What comes to your mind when you hear the word brave? Pixar or Atlanta might come to your mind immediately. Some would point to a person who they perceive showed courage under duress. These types of stories draw inspiration for writing books or film.

Bravery can seem like a distant virtue from our everyday lives. Christians often communicate words like faith and trust which at times can sound passive. On the other hand, bravery receives negative connotations for focusing on human ability rather than reflecting a Christ-centered life.

Yesterday, I came across I Peter 5. This chapter sums up the whole book with the lasting exhortations to the community of faith. You can hear the invitation to faith by vs. 7 “Casting your anxieties on him…” At some point we need the invitation to cast our cares and the humility to recognize the work of Christ in our lives. Peter takes us deeper into a life with Christ which endures in the midst of challenges.

Vs. 10 makes this lasting statement, “And after you have suffered a little while, the God of all grace, who has called you to his eternal glory in Christ, will himself restore, confirm, strengthen, and establish you.”

So then, what does Christ-centered bravery look like especially in the light of I Peter 5? More than merely a passive belief in the God of the universe, but living out of the motivation of His grace to endure.

The brave person who realizes Christ keeps the score, thus the courage not remain bitter.

The brave person who walks in the midst of turmoil while seeing that Christ Himself walks with them.

The brave person who sees past their complaints and refocuses their attention on the grateful acts of Christ in their lives.

The brave person who has walked the hard roads, because Christ has provided the hard shoes.

We see brave people follow Christ on an everyday basis. Most of all, we see that the bravery starts with Him and sent to strengthen and establish us. Perhaps, we are stronger than we think through His grace.

Who in your life has shown Christ-centered bravery?

3 Starting Points for Reading the Bible

I received my first personal Bible around the age of nine. Like many other children growing up attending church, I carted a blue hard covered Kid’s Life Application Study Bible to every service. Along the way, I started reading a chapter at a time. You could see the uneven underlining of verses and squiggly highlighter marks on the pages.

991902_98839418A friend and I have had the opportunity to develop and teach a class on reading the Bible. Many people experience apprehensions to studying the Scriptures. Questions arise like; Am I reading this right? Did I miss something in this passage? Where do I even start? Both skeptic and growing follower of Christ may understand relevancy of reading the Bible, but also will need direction on how read the Bible.

This process has brought me to ask the question, what do I wish I knew about studying the Bible when I started? Here were three points which have enhanced reading the Bible for me.

1. Think Big Picture 

Graeme Goldsworthy in According to Plan says, “The Gospel is the fixed point of reference of understanding the meaning of the whole range of biblical revelation.” The big picture of Scripture is the Gospel – the saving work of God for humanity through the life, death, and resurrection of Jesus Christ. Genesis to Revelation directs us to a congruent message. Dr. Daniel McNaughton, a professor from college, summed this up by saying, “God is the hero of biblical revelation.”

2. Read a Book in One Sitting

I started reading one chapter of the Bible a day. This practice gave me micro understanding of the text. When we take time to read a whole book in one sitting, then we have the opportunity to understand the flow of the whole book. Many books of the Bible were read aloud to the original audiences. Philippians, a letter from the Apostle Paul, develops with certain themes and ideas relating to his personal relationship with the church. Reading a book as a whole allows us to see the message unfold. You may want to start small and then move to longer books.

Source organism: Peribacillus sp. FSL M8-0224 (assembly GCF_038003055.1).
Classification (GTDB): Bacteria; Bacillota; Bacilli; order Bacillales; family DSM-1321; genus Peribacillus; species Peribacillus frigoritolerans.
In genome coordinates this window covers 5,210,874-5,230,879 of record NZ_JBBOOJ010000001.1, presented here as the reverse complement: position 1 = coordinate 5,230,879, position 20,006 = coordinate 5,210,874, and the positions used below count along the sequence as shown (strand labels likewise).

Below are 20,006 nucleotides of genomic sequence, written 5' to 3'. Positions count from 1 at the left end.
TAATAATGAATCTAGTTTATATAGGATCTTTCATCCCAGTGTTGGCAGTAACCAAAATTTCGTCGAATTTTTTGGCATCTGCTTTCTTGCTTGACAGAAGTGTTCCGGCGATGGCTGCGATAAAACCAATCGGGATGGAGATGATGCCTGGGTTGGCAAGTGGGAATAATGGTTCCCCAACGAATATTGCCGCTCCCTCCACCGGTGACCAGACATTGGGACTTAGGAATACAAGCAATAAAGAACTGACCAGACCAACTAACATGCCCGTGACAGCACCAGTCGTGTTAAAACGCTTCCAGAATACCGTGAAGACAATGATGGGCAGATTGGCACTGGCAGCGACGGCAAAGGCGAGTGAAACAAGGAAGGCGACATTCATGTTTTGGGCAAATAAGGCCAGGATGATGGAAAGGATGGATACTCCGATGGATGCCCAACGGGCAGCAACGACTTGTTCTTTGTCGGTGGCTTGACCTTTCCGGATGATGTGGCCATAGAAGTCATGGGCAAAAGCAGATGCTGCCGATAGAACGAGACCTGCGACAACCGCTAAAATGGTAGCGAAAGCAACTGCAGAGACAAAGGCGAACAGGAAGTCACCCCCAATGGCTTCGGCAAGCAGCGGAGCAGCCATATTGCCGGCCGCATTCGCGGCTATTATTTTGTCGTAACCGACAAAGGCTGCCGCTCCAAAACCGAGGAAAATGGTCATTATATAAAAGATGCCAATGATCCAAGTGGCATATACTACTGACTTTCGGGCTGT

3. Study in Community

The term “quiet time” implies isolation. So the use of this term can equate to an inaccurate understanding of reading the Bible. Christian community gives us the opportunity to share what God has revealed to us in Scripture and to listen to others on the same journey. Hearing each other invites people to relate experiences. Community invites us to seek other resources and perspectives. We were never meant to read the Bible devoid of community.

These points have helped me read the Bible. What starting points have assisted you in reading the Bible?

When Going Back Looks Better…

Picture yourself as Moses. Though stuck in the wilderness, you have seen God part the Red Sea, lead through a pillar of fire at night, and daily send bread from the sky. The people you lead begin to cry, “We want to go back to Egypt!” They want to go back to the people who held them captive.1057598_34937544

This scene from Numbers 14 including God, Moses and the Israelite people looks all too familiar. We find ourselves in the wilderness of life saying to ourselves, “Going back to where we were looks so much better…” Just like the Israelite people wanting Egypt, we want to go back. Back to when things seemed easier or more comfortable. Back to our old way of living.

Our journey of following Christ will lead us to the wilderness. Those seasons we ask the questions of where are we going and why are we here? The issue of belief becomes central. Not merely that the situations will fix themselves, but the faith to trust the character of Christ in the midst of the wilderness.

To go back to where we were forgets to observe how far we have come. Growth in Christ can happen without us even knowing. He leads us from insecurity of ourselves to security in His grace. We move from a self-centered perspective to the perspective of seeing His work in our lives. Even more so, our stay in the wilderness becomes strength to others. Ultimately, this leads us to the question; does the way we live reflect what we believe about Christ?

I find myself coming back to This Road by Jars of Clay. The words of this song gives hope in wilderness and the reminder of Christ’s presence with us:

All heavy laden acquainted with sorrow
May Christ in our marrow, carry us home
From alabaster come blessings of laughter
A fragrance of passion and joy from the truth

Grant the unbroken tears ever flowing
From hearts of contrition only for You
May sin never hold true that love never broke through
For God’s mercy holds us and we are His own

This road that we travel, may it be the straight and narrow
God give us peace and grace from You, all the day
Shelter with fire, our voices we raise still higher
God give us peace and grace from You, all the day through